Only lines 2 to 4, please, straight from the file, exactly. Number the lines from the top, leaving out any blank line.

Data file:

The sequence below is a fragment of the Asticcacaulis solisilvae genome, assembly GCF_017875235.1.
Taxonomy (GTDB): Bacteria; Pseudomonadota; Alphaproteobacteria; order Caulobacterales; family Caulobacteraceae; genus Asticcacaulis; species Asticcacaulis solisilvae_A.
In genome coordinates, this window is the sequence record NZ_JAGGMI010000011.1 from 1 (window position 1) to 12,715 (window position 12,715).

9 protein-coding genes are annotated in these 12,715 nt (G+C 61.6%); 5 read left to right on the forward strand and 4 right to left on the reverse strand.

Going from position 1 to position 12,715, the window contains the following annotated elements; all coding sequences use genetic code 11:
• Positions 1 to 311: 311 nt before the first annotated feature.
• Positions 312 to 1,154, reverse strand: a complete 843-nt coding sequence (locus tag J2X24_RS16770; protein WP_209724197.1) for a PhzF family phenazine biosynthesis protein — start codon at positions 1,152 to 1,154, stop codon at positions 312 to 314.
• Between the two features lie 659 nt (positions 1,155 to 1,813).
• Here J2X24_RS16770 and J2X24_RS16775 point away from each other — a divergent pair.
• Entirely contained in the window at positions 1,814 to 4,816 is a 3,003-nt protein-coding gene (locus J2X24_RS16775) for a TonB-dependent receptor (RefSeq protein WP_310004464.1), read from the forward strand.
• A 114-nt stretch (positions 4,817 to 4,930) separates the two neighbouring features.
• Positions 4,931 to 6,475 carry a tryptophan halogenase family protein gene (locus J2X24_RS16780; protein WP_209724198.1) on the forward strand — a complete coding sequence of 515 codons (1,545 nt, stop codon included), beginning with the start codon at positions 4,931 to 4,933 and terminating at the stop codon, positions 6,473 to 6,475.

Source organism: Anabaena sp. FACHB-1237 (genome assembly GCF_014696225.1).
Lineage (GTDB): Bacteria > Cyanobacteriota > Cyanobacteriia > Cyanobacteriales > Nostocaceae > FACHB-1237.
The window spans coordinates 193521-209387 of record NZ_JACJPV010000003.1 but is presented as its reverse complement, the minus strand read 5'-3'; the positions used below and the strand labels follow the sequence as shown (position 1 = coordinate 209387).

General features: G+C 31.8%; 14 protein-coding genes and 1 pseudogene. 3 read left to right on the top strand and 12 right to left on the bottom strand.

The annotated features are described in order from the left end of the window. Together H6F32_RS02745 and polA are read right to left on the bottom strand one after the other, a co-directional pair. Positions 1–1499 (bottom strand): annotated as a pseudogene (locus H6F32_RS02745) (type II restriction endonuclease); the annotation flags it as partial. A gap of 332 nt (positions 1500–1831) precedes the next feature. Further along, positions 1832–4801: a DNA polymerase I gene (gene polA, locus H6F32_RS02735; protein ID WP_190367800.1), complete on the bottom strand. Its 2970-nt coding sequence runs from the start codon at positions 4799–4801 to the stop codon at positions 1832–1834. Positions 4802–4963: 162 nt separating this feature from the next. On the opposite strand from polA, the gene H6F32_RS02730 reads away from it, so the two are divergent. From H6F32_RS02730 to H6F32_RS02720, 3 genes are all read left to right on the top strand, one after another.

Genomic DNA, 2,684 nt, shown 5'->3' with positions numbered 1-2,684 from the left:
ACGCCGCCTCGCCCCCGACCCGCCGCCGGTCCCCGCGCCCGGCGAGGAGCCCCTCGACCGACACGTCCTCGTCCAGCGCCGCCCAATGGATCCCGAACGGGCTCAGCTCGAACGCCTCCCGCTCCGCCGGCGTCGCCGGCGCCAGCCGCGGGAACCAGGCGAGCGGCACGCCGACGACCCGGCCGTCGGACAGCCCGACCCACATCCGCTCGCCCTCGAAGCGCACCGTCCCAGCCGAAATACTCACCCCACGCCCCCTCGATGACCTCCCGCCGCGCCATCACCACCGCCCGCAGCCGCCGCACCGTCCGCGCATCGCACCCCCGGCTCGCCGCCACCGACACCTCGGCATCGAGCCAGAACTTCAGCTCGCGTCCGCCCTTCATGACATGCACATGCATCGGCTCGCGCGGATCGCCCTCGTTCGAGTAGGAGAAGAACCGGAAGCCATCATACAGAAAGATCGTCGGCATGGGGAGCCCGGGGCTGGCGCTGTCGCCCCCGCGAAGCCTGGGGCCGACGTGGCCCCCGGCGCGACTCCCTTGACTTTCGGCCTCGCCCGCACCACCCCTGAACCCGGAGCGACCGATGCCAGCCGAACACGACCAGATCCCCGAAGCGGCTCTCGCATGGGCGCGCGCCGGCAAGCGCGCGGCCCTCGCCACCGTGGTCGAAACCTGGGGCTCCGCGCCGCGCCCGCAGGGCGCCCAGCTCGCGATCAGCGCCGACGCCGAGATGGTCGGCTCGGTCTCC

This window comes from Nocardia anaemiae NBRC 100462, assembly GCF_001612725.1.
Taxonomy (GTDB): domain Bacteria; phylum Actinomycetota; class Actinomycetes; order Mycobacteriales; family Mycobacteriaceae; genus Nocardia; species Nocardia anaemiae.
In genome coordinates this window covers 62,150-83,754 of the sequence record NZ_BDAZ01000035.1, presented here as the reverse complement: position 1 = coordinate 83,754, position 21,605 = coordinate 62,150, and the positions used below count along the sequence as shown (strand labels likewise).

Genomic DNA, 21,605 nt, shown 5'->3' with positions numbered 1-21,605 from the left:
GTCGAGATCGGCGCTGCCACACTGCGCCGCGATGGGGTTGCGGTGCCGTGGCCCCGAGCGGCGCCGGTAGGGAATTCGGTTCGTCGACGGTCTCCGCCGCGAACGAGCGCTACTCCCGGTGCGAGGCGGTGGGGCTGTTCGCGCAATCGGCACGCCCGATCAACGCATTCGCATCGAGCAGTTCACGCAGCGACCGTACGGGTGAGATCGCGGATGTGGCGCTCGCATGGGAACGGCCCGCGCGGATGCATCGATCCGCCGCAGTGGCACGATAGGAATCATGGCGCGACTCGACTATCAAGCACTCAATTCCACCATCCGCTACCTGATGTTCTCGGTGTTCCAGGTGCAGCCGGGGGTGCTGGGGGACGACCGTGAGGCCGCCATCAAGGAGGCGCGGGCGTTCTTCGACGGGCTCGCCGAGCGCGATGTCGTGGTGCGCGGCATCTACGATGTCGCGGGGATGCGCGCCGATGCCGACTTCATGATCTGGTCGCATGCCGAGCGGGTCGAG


Taxonomy (GTDB): Bacteria; Pseudomonadota; Alphaproteobacteria; order Caulobacterales; family Caulobacteraceae; genus Asticcacaulis; species Asticcacaulis solisilvae_A.
In genome coordinates, this window is the sequence record NZ_JAGGMI010000011.1 from 1 (window position 1) to 12,715 (window position 12,715).

9 protein-coding genes are annotated in these 12,715 nt (G+C 61.6%); 5 read left to right on the forward strand and 4 right to left on the reverse strand.